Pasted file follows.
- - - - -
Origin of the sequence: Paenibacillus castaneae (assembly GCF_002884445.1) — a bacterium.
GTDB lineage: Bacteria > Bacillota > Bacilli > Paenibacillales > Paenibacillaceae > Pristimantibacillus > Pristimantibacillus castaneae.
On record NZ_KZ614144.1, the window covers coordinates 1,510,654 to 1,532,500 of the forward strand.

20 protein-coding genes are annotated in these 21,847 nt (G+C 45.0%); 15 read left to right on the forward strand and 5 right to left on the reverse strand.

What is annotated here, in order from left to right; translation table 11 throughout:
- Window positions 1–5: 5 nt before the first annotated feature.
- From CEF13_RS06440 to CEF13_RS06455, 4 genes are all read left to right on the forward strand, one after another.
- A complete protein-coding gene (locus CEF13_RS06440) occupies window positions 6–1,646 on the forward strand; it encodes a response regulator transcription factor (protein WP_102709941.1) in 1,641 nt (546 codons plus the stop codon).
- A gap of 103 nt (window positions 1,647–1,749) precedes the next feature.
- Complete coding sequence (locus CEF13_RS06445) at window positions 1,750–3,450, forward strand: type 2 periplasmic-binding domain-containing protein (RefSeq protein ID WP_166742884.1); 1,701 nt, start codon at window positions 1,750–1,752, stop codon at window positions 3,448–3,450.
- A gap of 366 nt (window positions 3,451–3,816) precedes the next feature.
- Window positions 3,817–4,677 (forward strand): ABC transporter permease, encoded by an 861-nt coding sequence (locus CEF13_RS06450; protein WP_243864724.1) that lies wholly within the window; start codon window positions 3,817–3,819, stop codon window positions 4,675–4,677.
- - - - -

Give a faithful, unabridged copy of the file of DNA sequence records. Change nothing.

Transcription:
Origin of the sequence: Paenibacillus castaneae (assembly GCF_002884445.1) — a bacterium.
GTDB lineage: Bacteria > Bacillota > Bacilli > Paenibacillales > Paenibacillaceae > Pristimantibacillus > Pristimantibacillus castaneae.
On record NZ_KZ614144.1, the window covers coordinates 1,510,654 to 1,532,500 of the forward strand.

20 protein-coding genes are annotated in these 21,847 nt (G+C 45.0%); 15 read left to right on the forward strand and 5 right to left on the reverse strand.

What is annotated here, in order from left to right; translation table 11 throughout:
- Window positions 1–5: 5 nt before the first annotated feature.
- From CEF13_RS06440 to CEF13_RS06455, 4 genes are all read left to right on the forward strand, one after another.
- A complete protein-coding gene (locus CEF13_RS06440) occupies window positions 6–1,646 on the forward strand; it encodes a response regulator transcription factor (protein WP_102709941.1) in 1,641 nt (546 codons plus the stop codon).
- A gap of 103 nt (window positions 1,647–1,749) precedes the next feature.
- Complete coding sequence (locus CEF13_RS06445) at window positions 1,750–3,450, forward strand: type 2 periplasmic-binding domain-containing protein (RefSeq protein ID WP_166742884.1); 1,701 nt, start codon at window positions 1,750–1,752, stop codon at window positions 3,448–3,450.
- A gap of 366 nt (window positions 3,451–3,816) precedes the next feature.
- Window positions 3,817–4,677 (forward strand): ABC transporter permease, encoded by an 861-nt coding sequence (locus CEF13_RS06450; protein WP_243864724.1) that lies wholly within the window; start codon window positions 3,817–3,819, stop codon window positions 4,675–4,677.